Wednesday, June 27, 2012

Attempting to Solve the Hard Probelm of Consciousness

I remember asking one of my computer science friends a few months ago when he was coding a small game "When your program plays the game, does it actually know the rules, or does it just act as per your algorithms as to how to proceed at each imaginable point that comes up during the game? Is the program conscious of the game?"

Now, I think, that question of mine was invalid.

We go inside the mind of a human baby, an infant.
It knows nothing - a blank slate. Very importantly, what we call consciousness, or the awareness of the self is absent. Somewhere along the line, it becomes conscious and begins thinking of itself.

[I'm gonna be putting seemingly random thoughts throughout this post, just make sure each one of them are agreeable]

How do we learn something?
As small kids, we are shown or we see everything around us. Cats, people, stones, toys, moving things, immobile things, living things, non-living things, this, that, everything.
Right from the delivery bed there's a training process that begins. Mom points at a moving thing and says "DAD". Then, "CAT", "DOG", "PEN", and so on...
There can't possibly be any understanding as to what "dad" or "pen" means at that time. BUT, very importantly there are memories, or conditioned reflexes formed. [Remember Pavlov's dog? After Pavlov repeatedly struck a bell before feeding a dog for a few times, just striking the bell brought about salivation].
So, the next time you see the same pen or the same cat, you, as a baby, remembers to associate with the sound "CAT" or "PEN"
That's initial variable declaration kind of memory formation.

Then, you learn categories, methods, activities, etc.
This is a cat. This doesn't move. This is not even 3D. This is just a "PICTURE" of a cat. Cats in pictures can't move.

Then you go school. Teachers tell you:
Cat is an animal. Dog is an animal.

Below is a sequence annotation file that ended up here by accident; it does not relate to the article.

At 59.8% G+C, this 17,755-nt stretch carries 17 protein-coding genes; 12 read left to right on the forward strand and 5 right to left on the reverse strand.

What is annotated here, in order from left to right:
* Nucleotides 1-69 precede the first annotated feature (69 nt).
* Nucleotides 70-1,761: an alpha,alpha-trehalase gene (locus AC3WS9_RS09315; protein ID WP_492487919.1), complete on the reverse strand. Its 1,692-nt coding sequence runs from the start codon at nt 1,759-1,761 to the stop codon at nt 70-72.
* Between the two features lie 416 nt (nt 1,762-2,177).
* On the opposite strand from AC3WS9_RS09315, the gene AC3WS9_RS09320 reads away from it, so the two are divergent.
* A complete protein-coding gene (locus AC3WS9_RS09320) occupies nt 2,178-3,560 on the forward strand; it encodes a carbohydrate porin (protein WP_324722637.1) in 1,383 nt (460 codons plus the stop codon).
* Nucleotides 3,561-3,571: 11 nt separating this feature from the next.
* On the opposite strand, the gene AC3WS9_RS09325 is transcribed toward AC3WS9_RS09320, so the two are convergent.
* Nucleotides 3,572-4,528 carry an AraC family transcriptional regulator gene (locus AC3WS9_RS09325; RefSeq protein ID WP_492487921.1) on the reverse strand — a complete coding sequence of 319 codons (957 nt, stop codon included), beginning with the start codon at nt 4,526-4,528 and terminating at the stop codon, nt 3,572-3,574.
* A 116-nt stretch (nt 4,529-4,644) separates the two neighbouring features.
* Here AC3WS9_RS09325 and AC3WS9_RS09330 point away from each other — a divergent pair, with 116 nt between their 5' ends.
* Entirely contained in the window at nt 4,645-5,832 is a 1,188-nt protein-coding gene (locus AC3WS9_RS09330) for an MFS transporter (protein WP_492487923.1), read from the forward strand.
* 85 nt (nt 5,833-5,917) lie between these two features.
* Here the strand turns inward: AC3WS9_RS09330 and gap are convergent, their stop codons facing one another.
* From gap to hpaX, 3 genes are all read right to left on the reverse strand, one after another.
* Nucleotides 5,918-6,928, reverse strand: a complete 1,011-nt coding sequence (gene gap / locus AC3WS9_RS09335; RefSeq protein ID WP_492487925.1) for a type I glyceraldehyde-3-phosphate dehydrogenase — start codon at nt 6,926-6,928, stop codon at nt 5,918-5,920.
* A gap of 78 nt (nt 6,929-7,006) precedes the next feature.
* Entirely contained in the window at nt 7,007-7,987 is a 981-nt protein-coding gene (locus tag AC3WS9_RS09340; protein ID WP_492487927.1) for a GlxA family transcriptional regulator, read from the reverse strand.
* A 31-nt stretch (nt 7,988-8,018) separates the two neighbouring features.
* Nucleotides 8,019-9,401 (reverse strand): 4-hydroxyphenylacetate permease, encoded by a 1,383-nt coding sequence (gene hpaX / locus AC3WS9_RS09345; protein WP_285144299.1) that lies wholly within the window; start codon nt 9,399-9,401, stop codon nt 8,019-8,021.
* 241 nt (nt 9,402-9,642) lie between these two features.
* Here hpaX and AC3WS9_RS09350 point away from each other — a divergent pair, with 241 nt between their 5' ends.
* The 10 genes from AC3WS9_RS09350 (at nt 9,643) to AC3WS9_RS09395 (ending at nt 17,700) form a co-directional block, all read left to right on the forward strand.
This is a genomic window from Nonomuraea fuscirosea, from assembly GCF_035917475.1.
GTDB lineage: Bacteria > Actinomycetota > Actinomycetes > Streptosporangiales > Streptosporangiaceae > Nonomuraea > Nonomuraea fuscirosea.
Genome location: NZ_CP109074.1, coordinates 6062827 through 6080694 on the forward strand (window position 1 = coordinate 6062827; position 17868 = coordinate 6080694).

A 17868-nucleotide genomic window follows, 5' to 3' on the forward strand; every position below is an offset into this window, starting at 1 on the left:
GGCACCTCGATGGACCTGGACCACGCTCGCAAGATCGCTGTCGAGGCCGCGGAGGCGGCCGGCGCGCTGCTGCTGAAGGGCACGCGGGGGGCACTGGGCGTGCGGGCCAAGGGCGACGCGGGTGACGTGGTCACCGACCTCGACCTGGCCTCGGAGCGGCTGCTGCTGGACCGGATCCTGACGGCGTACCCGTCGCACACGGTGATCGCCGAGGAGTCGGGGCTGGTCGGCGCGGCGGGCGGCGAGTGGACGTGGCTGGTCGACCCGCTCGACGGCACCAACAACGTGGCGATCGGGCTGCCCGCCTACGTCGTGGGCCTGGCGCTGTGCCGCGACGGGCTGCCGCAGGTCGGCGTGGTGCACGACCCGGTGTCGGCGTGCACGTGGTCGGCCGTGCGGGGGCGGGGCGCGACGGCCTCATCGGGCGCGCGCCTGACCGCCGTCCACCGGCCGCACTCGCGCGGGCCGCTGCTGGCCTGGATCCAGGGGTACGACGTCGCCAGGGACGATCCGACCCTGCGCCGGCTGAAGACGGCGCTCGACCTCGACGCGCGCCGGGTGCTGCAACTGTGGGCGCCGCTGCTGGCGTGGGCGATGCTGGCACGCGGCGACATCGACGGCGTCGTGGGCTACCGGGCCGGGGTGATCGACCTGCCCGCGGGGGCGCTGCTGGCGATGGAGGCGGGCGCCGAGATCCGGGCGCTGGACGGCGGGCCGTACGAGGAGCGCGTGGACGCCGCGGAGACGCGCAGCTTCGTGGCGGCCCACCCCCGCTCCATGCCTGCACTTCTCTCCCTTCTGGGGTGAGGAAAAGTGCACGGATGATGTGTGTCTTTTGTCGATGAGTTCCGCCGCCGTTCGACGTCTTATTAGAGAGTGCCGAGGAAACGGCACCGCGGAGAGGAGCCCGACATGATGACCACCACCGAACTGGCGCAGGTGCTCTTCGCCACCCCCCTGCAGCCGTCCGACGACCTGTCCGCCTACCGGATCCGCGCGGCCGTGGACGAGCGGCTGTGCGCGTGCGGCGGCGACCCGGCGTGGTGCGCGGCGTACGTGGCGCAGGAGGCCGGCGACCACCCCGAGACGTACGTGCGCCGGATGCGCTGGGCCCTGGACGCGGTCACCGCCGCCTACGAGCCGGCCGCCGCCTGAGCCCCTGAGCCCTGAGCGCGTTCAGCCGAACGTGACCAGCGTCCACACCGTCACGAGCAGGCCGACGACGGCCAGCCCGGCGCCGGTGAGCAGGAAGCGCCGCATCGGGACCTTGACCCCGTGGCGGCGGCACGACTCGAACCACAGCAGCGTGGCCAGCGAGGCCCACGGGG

Cat can change its position. Cat can move. Animals are those things that can move.
And then, all your memories of cats, of movement, and of cats moving surfaces in your mind.
Of dogs too.
And then you learn what it takes to be an animal.

I repeat. A baby knows nothing.
How does it learn? By conditionally associating words that it hear with the visual (or tactile in a blind person) stimuli that is accompanying the sound always.
Not just objects. Methods like motion, fall, rise, rolling, everything is associated to the words for it.


Then there are categories. And there are inherited methods, inherited properties.

A baby learns to categorize things. It learns that if a rat is an animal, it'll move too. (Even this is taught. You've got to remind her "Idiot, it's an animal. Animals move")
So, the baby now learns to identify, categorize, etc.

Now, we move on to the hard problem of self awareness.
It's not really hard.
The baby is taught about the existence of self.
It's taught that whichever part of the universe is under its direct control is called "self".
And there always is the unconsciously learned skills like moving own hands, feet, etc. which leads to an image of the body being formed in the brain (cerebellum).

(I say, if we were to keep something contiguous with the body 24x7, 365 days for a non-leap year, it'd finally form a part of the body image.
In fact when we grow up, and we start using mobile phones, we get addicted to it, then it becomes so repetitive that even the mobile handset forms a part of the body image. But this is usually prevented by the fact that we keep the sets down at times. But what I mean to say, is that if we were to associate, consciously as the mobile being an extension of our body, it'll finally become a part of our self. Maybe this is true with prosthetic limbs and all. No, they will tell you it feels alien, but that's because they have not tried to consciously associate with it, nor do they get sensory stimulus from the prosthetic)

Thus, the baby begins to identify itself. (Even this is just an information stored in the neurons)

Now, consciousness.
The fact that there is something that's observing my thoughts.

I am thinking hard.

It's hard to solve.

Emotions, etc can be explained with hormones, and the sense of well being. Like negative words are associated with bad memories, bad memories bring on the be wary mode, leading to release of be wary hormones, which would bring about a bad mood - negative emotion. Vice versa with positive emotions.

But who is feeling this well being?
That, is really hard to solve.

And I go back to the question I asked my friend. He should have retorted with this question: "What do you mean by 'conscious'ness?"

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